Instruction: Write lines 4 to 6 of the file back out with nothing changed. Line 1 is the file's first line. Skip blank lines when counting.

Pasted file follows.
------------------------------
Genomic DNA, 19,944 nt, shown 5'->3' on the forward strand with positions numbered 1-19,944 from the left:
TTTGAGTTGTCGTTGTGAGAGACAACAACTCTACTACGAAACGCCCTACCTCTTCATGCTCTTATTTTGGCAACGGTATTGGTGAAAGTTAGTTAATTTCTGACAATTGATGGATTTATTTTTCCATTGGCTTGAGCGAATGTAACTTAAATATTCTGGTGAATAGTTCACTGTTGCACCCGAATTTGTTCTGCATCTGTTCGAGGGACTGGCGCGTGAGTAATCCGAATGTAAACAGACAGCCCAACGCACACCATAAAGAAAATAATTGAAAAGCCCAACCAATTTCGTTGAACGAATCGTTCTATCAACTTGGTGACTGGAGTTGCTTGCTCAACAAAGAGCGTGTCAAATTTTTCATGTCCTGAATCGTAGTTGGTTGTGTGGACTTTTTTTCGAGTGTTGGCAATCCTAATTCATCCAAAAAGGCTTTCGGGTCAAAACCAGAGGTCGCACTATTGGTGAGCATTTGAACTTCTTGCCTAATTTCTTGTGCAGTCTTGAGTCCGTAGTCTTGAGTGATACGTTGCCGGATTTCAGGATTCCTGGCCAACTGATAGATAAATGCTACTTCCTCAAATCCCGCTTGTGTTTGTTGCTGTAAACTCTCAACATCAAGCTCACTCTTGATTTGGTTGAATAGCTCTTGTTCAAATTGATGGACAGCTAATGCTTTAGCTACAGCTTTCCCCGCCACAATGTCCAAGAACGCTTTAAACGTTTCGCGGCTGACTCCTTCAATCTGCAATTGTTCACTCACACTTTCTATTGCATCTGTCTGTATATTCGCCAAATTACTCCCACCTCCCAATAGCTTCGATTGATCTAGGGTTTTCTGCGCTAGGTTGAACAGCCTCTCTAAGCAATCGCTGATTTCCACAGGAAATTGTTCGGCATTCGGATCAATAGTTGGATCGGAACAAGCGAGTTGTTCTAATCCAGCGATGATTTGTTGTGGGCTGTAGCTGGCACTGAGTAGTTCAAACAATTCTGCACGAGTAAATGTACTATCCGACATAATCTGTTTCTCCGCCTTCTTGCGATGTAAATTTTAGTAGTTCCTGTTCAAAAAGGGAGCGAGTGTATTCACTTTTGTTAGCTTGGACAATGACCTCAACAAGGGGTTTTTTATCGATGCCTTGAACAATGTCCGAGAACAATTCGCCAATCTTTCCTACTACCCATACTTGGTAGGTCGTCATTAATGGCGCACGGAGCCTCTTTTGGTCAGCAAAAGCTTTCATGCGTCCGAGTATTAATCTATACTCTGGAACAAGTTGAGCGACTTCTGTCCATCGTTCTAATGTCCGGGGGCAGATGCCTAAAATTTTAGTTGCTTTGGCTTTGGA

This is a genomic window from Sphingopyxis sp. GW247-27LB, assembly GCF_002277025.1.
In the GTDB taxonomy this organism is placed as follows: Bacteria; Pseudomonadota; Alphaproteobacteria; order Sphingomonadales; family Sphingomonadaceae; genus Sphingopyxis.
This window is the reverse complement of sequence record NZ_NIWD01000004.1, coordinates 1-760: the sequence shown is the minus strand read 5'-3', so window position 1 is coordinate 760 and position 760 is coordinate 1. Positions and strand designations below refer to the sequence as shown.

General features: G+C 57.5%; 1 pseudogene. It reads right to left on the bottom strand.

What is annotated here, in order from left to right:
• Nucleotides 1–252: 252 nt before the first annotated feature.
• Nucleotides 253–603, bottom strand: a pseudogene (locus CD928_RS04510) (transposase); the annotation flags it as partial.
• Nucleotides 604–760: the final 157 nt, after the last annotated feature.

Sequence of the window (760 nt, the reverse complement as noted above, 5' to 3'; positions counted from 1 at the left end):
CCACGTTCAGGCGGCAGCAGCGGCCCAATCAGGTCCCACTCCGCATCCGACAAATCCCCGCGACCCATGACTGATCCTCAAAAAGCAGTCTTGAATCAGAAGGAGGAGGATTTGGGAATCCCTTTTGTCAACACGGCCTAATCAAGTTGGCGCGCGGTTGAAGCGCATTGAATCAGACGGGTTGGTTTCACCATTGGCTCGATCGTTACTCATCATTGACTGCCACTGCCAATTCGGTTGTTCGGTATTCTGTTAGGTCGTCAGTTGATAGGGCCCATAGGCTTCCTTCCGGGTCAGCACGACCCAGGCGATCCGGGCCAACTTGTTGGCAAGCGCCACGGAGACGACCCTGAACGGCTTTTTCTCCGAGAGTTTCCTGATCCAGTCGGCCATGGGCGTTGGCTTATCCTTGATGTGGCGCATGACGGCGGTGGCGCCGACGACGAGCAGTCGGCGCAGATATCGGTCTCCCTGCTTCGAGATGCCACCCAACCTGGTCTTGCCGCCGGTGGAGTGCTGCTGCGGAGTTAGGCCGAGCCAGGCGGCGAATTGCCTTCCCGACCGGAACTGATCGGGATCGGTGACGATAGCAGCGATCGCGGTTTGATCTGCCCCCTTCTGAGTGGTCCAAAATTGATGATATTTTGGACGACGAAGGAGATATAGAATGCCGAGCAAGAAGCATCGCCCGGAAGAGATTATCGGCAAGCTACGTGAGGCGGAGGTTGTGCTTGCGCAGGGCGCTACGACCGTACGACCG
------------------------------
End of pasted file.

In the GTDB taxonomy this organism is placed as follows: Bacteria; Pseudomonadota; Alphaproteobacteria; order Sphingomonadales; family Sphingomonadaceae; genus Sphingopyxis.
This window is the reverse complement of sequence record NZ_NIWD01000004.1, coordinates 1-760: the sequence shown is the minus strand read 5'-3', so window position 1 is coordinate 760 and position 760 is coordinate 1. Positions and strand designations below refer to the sequence as shown.

General features: G+C 57.5%; 1 pseudogene. It reads right to left on the bottom strand.